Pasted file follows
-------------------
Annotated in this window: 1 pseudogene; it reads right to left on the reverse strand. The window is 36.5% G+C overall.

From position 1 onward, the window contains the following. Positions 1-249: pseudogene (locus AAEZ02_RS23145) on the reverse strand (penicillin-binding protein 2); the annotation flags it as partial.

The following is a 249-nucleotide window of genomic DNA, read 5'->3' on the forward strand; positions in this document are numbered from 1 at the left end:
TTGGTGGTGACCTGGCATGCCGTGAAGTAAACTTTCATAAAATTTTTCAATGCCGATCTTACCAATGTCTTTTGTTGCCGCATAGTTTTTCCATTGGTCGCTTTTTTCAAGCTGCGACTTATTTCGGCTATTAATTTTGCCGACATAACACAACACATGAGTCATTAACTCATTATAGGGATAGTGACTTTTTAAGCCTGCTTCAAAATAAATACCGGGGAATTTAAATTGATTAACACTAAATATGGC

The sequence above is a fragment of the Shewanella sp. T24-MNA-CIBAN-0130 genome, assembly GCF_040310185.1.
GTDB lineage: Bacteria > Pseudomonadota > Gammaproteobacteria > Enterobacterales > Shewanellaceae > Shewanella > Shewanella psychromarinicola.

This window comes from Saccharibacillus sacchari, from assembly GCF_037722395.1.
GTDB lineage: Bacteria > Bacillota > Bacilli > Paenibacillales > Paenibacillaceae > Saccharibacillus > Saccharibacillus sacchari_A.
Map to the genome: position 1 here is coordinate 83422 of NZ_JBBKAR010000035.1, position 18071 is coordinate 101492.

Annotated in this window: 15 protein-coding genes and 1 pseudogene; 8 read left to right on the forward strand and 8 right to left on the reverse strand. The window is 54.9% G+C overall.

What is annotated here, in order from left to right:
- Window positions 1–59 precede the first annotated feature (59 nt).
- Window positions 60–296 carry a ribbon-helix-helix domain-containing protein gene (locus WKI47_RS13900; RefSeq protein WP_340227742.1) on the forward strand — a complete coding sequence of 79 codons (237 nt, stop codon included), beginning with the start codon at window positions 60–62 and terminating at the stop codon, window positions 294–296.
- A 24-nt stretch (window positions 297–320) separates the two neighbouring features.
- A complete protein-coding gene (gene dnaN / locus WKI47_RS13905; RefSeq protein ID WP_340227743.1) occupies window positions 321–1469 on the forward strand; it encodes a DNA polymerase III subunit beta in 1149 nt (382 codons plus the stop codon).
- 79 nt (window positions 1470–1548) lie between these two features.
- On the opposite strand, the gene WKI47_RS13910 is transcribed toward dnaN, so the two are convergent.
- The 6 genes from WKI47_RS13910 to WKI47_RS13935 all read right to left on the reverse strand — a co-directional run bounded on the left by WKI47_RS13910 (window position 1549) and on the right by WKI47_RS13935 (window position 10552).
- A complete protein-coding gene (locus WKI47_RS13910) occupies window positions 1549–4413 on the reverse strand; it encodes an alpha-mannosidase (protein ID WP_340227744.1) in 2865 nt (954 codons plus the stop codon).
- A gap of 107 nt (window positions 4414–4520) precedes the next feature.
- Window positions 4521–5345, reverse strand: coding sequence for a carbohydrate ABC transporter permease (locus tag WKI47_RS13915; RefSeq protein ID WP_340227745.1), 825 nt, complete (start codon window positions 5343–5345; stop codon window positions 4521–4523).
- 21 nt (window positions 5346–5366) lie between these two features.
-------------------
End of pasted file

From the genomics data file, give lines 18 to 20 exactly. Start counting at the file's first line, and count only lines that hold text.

- The 6 genes from WKI47_RS13910 to WKI47_RS13935 all read right to left on the reverse strand — a co-directional run bounded on the left by WKI47_RS13910 (window position 1549) and on the right by WKI47_RS13935 (window position 10552).
- A complete protein-coding gene (locus WKI47_RS13910) occupies window positions 1549–4413 on the reverse strand; it encodes an alpha-mannosidase (protein ID WP_340227744.1) in 2865 nt (954 codons plus the stop codon).
- A gap of 107 nt (window positions 4414–4520) precedes the next feature.